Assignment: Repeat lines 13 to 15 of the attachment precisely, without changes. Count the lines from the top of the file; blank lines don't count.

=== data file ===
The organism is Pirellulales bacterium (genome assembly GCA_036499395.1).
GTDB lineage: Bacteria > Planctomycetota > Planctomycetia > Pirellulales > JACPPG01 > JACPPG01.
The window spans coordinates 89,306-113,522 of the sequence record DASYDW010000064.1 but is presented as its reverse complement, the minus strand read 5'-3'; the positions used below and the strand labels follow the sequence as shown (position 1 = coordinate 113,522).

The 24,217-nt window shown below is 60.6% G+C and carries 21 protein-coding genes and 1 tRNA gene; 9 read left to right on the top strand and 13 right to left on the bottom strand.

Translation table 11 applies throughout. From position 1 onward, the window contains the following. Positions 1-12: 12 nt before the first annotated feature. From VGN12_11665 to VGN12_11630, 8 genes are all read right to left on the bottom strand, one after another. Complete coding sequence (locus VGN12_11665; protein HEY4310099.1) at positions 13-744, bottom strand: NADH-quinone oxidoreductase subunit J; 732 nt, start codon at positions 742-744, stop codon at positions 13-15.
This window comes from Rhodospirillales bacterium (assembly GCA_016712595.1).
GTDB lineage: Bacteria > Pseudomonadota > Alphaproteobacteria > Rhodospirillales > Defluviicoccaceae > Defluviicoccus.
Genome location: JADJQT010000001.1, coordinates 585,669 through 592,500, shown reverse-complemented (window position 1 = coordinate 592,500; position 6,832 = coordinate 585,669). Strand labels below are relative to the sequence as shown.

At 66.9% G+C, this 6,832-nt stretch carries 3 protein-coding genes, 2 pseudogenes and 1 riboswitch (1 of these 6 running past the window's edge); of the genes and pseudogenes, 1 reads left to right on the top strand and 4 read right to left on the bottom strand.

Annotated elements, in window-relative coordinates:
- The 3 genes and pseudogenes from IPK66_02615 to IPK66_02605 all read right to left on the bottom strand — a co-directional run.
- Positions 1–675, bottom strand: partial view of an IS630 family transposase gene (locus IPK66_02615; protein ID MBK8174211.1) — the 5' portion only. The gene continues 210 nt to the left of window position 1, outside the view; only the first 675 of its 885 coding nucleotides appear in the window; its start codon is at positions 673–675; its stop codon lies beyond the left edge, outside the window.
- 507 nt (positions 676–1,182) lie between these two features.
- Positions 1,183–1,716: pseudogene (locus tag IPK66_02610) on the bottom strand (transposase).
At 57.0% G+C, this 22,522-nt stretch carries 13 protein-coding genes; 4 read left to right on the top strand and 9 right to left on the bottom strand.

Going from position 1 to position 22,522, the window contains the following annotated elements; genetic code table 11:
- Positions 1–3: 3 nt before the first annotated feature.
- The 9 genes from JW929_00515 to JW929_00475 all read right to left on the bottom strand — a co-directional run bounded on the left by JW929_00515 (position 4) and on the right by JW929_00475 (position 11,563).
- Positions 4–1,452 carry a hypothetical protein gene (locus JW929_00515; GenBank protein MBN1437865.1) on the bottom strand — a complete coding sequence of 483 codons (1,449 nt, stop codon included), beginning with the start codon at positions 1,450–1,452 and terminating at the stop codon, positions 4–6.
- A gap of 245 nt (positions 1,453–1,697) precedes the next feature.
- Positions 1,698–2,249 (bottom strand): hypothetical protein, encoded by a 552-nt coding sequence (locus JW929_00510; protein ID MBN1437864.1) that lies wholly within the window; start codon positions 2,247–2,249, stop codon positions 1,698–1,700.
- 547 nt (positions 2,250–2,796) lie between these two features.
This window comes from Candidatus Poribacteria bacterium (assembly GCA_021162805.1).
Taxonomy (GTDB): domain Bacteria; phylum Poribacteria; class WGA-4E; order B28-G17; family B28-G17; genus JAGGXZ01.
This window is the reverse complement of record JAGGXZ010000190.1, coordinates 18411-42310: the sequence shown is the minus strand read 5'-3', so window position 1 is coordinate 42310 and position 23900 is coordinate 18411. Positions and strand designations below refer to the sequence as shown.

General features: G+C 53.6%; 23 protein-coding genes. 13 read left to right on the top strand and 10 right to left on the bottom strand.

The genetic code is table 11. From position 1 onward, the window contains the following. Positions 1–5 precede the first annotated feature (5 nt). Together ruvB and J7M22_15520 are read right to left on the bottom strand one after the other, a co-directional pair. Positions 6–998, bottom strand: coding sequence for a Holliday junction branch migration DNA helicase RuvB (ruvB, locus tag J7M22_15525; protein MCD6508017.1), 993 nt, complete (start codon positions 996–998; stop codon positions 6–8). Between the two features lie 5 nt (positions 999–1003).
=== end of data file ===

- 507 nt (positions 676–1,182) lie between these two features.
- Positions 1,183–1,716: pseudogene (locus tag IPK66_02610) on the bottom strand (transposase).
At 57.0% G+C, this 22,522-nt stretch carries 13 protein-coding genes; 4 read left to right on the top strand and 9 right to left on the bottom strand.